Patients with factor VII levels of 5% or more have much milder disease characterized by epistaxis, gingival bleeding, menorrhagia, and easy bruising. In patients with mild disease, dental extractions, tonsillectomy, and procedures involving the urogenital tract are frequently associated with bleeding (due to local fibrinolysis), while surgical procedures such as laparotomy, herniorrhaphy, appendectomy, and hysterectomy are not. Postpartum hemorrhage is noted in patients with levels less than 10-20% of the reference range.

Bleeding isolated to a single organ or system (eg, hematuria, hematemesis, hemoptysis) is less likely to be due to a hemostatic abnormality than to a local cause such as neoplasm or ulcer.

A family history is particularly important when a hereditary factor deficiency is considered likely. A specific inquiry should be made about consanguinity. Population genetics information may be helpful; for example, a higher frequency of factor VII deficiency is observed in Iranian and Moroccan Jews.

Drug history is important; drugs of concern may include hepatotoxic drugs, oral anticoagulants (eg, warfarin), and agents such as aspirin. Nutritional history is important to assess the likelihood of vitamin K deficiency. Rarely, drugs such as penicillins and cephalosporins have been associated with selective factor VII deficiency, but other antibiotics can cause vitamin K deficiency and consequently inhibit the synthesis of functional vitamin K-dependent factors, including factor VII.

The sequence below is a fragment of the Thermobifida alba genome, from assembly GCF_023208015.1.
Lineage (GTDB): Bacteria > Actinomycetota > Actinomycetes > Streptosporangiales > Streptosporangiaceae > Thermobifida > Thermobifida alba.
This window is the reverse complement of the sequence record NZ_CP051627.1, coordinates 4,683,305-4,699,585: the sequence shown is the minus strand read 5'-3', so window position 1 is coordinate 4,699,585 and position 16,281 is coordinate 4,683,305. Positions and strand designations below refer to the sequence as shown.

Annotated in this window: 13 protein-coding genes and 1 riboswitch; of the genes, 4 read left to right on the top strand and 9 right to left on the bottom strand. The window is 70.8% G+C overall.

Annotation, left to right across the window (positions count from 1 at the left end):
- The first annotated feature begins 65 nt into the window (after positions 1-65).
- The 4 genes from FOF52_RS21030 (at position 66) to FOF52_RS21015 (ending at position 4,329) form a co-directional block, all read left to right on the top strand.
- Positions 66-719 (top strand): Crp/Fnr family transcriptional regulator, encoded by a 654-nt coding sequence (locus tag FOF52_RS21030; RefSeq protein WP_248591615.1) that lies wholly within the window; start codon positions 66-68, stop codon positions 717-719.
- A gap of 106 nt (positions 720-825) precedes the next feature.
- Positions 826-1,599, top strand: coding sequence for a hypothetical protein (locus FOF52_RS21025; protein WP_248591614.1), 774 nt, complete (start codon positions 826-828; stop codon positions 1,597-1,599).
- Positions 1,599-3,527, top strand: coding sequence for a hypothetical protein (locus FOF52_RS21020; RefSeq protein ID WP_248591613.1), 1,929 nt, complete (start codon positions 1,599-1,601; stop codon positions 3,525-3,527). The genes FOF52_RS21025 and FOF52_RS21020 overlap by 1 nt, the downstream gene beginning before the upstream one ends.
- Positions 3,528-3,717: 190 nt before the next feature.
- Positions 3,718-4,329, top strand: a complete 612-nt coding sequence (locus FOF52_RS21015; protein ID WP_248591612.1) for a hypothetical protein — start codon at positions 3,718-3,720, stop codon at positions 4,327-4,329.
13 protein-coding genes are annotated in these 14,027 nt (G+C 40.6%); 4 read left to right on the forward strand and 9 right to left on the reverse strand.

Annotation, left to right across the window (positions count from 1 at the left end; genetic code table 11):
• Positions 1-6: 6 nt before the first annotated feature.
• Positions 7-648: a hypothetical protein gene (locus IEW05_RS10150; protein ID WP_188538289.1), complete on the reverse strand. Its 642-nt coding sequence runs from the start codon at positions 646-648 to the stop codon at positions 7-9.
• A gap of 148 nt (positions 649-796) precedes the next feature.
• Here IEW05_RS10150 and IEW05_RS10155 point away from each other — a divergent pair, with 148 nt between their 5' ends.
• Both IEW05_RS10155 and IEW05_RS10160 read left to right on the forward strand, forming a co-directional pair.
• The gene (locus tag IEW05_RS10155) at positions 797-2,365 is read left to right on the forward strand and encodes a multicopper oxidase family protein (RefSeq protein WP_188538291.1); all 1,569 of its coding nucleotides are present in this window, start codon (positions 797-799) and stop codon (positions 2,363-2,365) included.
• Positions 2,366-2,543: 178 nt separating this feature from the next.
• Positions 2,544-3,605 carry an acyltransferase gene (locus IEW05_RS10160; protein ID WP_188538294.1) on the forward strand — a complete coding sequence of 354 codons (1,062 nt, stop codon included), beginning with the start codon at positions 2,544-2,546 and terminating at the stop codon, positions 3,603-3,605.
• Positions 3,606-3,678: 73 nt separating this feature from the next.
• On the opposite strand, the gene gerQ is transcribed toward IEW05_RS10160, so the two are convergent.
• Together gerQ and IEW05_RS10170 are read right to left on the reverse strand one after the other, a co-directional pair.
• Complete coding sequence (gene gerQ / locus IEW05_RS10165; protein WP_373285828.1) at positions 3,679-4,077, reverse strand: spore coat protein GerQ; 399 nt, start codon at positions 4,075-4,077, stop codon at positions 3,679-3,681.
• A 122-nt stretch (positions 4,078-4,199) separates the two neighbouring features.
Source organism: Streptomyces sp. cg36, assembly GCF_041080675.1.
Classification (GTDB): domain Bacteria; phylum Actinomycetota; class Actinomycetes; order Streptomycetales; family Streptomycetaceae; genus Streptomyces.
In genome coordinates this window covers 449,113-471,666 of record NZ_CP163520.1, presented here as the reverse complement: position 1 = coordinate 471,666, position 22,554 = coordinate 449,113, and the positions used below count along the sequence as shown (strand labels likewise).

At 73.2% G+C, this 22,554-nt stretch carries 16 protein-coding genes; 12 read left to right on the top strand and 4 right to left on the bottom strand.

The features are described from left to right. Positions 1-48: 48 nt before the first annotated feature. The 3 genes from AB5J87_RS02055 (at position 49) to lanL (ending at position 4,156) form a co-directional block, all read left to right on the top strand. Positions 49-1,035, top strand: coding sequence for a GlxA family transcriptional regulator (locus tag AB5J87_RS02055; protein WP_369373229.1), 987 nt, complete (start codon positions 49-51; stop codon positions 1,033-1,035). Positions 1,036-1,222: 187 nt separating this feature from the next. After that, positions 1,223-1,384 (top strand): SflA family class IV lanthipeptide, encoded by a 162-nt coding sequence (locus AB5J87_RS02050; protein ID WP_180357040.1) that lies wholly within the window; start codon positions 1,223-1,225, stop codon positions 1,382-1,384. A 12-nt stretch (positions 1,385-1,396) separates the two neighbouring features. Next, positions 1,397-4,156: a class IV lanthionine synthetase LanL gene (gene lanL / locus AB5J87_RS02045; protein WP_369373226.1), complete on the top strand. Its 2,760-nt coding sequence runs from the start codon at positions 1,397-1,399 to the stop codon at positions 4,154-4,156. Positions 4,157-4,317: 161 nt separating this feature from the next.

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Physical

Physical findings depend on the site and severity of bleeding.

Hemarthrosis may lead to findings of joint swelling, motion limitation, and mild fever. If significant fever develops, infection should be considered. Repeated hemarthrosis leads to joint deformity complicated by muscle atrophy and contractures.

Focal neurological deficits depend on the location of bleeding into the nervous system. Symptoms and signs of subdural hematoma may be delayed for weeks.

Bruising and soft tissue bleeding may be observed with or without trauma. Large hematomas may expand locally and cause compression of adjacent organs, blood vessels, and nerves. Pharyngeal and retropharyngeal hematomas may enlarge and obstruct the airway.